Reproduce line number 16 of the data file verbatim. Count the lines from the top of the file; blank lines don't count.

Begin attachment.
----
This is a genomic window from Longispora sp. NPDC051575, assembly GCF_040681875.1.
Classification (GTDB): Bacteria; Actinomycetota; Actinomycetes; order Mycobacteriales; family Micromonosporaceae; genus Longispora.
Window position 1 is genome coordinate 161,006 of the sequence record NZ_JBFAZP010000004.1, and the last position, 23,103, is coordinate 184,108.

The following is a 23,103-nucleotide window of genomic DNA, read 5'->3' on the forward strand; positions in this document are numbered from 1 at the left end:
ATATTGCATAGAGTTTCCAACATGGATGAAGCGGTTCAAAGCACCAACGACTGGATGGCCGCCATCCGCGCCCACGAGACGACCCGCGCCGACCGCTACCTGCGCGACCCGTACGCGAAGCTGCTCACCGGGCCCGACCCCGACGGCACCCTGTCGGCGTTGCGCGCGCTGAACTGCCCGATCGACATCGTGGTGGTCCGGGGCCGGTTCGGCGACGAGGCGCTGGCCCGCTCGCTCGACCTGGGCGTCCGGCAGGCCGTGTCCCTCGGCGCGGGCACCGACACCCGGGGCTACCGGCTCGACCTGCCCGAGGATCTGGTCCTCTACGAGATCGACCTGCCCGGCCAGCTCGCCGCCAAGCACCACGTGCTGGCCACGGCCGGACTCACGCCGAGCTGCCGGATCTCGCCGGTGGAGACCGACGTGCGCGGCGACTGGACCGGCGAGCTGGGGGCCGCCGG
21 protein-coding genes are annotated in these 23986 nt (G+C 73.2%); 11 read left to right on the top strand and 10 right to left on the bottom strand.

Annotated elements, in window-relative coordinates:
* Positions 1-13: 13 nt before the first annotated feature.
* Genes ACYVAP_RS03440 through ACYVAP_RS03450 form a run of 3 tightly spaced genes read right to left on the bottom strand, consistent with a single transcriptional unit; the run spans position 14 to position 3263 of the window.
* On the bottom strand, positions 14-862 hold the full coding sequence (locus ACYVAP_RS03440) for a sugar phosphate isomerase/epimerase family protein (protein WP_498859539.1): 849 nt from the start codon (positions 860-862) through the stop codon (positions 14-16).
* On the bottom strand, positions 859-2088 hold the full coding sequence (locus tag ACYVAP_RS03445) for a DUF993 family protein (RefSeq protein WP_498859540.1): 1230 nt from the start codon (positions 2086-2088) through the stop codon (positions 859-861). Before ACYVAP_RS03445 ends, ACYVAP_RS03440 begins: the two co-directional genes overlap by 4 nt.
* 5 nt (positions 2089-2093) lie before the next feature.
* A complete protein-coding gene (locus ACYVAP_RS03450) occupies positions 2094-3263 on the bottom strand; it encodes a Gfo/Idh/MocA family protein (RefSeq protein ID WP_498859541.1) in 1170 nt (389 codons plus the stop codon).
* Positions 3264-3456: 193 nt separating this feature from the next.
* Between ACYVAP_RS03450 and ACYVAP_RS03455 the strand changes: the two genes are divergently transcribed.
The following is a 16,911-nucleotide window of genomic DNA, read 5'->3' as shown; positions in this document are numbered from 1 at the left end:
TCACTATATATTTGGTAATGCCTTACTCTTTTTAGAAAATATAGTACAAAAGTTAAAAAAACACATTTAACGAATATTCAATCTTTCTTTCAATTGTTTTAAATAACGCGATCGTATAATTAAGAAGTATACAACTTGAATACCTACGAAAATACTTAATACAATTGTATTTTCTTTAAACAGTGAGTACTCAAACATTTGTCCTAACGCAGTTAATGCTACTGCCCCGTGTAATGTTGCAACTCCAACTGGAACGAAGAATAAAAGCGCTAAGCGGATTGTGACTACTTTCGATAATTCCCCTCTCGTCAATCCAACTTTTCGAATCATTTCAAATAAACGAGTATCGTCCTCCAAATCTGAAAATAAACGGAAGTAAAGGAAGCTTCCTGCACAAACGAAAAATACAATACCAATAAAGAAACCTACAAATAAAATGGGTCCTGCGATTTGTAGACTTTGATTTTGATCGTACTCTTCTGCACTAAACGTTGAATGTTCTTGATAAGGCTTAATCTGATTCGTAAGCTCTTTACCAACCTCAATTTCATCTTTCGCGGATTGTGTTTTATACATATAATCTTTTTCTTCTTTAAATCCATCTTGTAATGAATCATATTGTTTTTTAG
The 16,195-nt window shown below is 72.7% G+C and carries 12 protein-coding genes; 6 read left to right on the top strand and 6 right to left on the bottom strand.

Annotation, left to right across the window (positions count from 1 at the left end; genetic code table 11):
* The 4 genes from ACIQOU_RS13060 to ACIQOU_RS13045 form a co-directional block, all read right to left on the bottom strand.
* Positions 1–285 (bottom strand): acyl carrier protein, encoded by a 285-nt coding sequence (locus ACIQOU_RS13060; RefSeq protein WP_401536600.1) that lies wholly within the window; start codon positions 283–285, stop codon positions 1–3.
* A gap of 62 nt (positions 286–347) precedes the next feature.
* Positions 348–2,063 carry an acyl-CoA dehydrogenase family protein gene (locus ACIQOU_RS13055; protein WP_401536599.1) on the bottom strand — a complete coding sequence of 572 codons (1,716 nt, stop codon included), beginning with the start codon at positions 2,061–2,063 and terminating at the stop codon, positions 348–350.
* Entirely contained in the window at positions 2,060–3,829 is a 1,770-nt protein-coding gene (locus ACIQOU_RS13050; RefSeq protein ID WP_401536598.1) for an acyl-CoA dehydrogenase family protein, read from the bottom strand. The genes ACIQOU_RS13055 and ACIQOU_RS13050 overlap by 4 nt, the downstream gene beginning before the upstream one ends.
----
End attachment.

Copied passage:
The following is a 16,911-nucleotide window of genomic DNA, read 5'->3' as shown; positions in this document are numbered from 1 at the left end: